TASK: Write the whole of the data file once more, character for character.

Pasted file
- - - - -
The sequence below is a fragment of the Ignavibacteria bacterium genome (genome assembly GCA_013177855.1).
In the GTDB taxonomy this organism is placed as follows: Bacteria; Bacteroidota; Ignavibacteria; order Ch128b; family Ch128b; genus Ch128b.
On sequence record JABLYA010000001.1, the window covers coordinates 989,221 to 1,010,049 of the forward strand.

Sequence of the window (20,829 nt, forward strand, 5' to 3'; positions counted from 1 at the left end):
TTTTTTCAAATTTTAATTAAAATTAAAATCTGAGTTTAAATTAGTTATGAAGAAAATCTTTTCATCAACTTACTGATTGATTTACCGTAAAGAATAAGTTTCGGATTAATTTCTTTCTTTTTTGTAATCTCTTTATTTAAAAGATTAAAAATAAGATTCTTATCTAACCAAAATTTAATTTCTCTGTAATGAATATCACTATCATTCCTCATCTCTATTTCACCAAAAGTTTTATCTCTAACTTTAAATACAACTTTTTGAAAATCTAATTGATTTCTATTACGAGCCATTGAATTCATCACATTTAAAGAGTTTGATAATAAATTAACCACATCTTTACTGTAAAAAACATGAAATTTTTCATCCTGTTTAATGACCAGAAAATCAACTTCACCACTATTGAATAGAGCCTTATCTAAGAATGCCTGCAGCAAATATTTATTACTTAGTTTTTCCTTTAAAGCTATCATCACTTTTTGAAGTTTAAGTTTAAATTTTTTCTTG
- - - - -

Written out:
The sequence below is a fragment of the Ignavibacteria bacterium genome (genome assembly GCA_013177855.1).
In the GTDB taxonomy this organism is placed as follows: Bacteria; Bacteroidota; Ignavibacteria; order Ch128b; family Ch128b; genus Ch128b.
On sequence record JABLYA010000001.1, the window covers coordinates 989,221 to 1,010,049 of the forward strand.

Sequence of the window (20,829 nt, forward strand, 5' to 3'; positions counted from 1 at the left end):
TTTTTTCAAATTTTAATTAAAATTAAAATCTGAGTTTAAATTAGTTATGAAGAAAATCTTTTCATCAACTTACTGATTGATTTACCGTAAAGAATAAGTTTCGGATTAATTTCTTTCTTTTTTGTAATCTCTTTATTTAAAAGATTAAAAATAAGATTCTTATCTAACCAAAATTTAATTTCTCTGTAATGAATATCACTATCATTCCTCATCTCTATTTCACCAAAAGTTTTATCTCTAACTTTAAATACAACTTTTTGAAAATCTAATTGATTTCTATTACGAGCCATTGAATTCATCACATTTAAAGAGTTTGATAATAAATTAACCACATCTTTACTGTAAAAAACATGAAATTTTTCATCCTGTTTAATGACCAGAAAATCAACTTCACCACTATTGAATAGAGCCTTATCTAAGAATGCCTGCAGCAAATATTTATTACTTAGTTTTTCCTTTAAAGCTATCATCACTTTTTGAAGTTTAAGTTTAAATTTTTTCTTG